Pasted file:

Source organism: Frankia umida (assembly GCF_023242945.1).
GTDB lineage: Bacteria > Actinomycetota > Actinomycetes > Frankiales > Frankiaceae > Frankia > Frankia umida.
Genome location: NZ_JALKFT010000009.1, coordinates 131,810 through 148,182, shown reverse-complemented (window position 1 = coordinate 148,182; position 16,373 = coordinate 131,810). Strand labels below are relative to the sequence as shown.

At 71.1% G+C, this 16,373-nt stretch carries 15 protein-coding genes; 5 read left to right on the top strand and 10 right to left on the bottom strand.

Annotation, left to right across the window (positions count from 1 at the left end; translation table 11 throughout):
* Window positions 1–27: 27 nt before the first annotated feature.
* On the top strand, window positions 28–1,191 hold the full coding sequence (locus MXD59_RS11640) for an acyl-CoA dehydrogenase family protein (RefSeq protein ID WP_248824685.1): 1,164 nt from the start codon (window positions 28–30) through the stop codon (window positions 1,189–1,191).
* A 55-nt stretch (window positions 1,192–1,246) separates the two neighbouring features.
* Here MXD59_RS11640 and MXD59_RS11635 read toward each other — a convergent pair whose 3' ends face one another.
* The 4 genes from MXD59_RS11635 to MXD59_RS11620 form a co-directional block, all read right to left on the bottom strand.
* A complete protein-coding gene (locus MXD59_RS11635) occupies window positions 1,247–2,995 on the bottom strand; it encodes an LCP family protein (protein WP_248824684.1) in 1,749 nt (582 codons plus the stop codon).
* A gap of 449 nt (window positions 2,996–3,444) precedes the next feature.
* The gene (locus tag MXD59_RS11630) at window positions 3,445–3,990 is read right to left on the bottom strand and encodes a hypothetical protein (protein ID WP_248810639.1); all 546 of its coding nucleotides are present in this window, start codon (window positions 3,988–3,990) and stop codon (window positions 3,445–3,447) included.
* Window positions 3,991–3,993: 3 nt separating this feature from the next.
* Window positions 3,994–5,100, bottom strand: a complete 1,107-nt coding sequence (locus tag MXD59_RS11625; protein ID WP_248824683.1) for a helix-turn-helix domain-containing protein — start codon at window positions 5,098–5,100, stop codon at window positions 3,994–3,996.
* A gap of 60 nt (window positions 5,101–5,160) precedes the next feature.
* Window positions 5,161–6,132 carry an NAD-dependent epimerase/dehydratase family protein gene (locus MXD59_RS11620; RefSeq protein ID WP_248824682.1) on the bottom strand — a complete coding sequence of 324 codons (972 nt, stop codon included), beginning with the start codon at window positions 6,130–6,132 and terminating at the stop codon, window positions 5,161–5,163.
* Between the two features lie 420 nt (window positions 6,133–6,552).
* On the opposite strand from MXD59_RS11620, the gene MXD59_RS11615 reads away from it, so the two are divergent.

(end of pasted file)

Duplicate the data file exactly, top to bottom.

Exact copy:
Source organism: Frankia umida (assembly GCF_023242945.1).
GTDB lineage: Bacteria > Actinomycetota > Actinomycetes > Frankiales > Frankiaceae > Frankia > Frankia umida.
Genome location: NZ_JALKFT010000009.1, coordinates 131,810 through 148,182, shown reverse-complemented (window position 1 = coordinate 148,182; position 16,373 = coordinate 131,810). Strand labels below are relative to the sequence as shown.

At 71.1% G+C, this 16,373-nt stretch carries 15 protein-coding genes; 5 read left to right on the top strand and 10 right to left on the bottom strand.

Annotation, left to right across the window (positions count from 1 at the left end; translation table 11 throughout):
* Window positions 1–27: 27 nt before the first annotated feature.
* On the top strand, window positions 28–1,191 hold the full coding sequence (locus MXD59_RS11640) for an acyl-CoA dehydrogenase family protein (RefSeq protein ID WP_248824685.1): 1,164 nt from the start codon (window positions 28–30) through the stop codon (window positions 1,189–1,191).
* A 55-nt stretch (window positions 1,192–1,246) separates the two neighbouring features.
* Here MXD59_RS11640 and MXD59_RS11635 read toward each other — a convergent pair whose 3' ends face one another.
* The 4 genes from MXD59_RS11635 to MXD59_RS11620 form a co-directional block, all read right to left on the bottom strand.
* A complete protein-coding gene (locus MXD59_RS11635) occupies window positions 1,247–2,995 on the bottom strand; it encodes an LCP family protein (protein WP_248824684.1) in 1,749 nt (582 codons plus the stop codon).
* A gap of 449 nt (window positions 2,996–3,444) precedes the next feature.
* The gene (locus tag MXD59_RS11630) at window positions 3,445–3,990 is read right to left on the bottom strand and encodes a hypothetical protein (protein ID WP_248810639.1); all 546 of its coding nucleotides are present in this window, start codon (window positions 3,988–3,990) and stop codon (window positions 3,445–3,447) included.
* Window positions 3,991–3,993: 3 nt separating this feature from the next.
* Window positions 3,994–5,100, bottom strand: a complete 1,107-nt coding sequence (locus tag MXD59_RS11625; protein ID WP_248824683.1) for a helix-turn-helix domain-containing protein — start codon at window positions 5,098–5,100, stop codon at window positions 3,994–3,996.
* A gap of 60 nt (window positions 5,101–5,160) precedes the next feature.
* Window positions 5,161–6,132 carry an NAD-dependent epimerase/dehydratase family protein gene (locus MXD59_RS11620; RefSeq protein ID WP_248824682.1) on the bottom strand — a complete coding sequence of 324 codons (972 nt, stop codon included), beginning with the start codon at window positions 6,130–6,132 and terminating at the stop codon, window positions 5,161–5,163.
* Between the two features lie 420 nt (window positions 6,133–6,552).
* On the opposite strand from MXD59_RS11620, the gene MXD59_RS11615 reads away from it, so the two are divergent.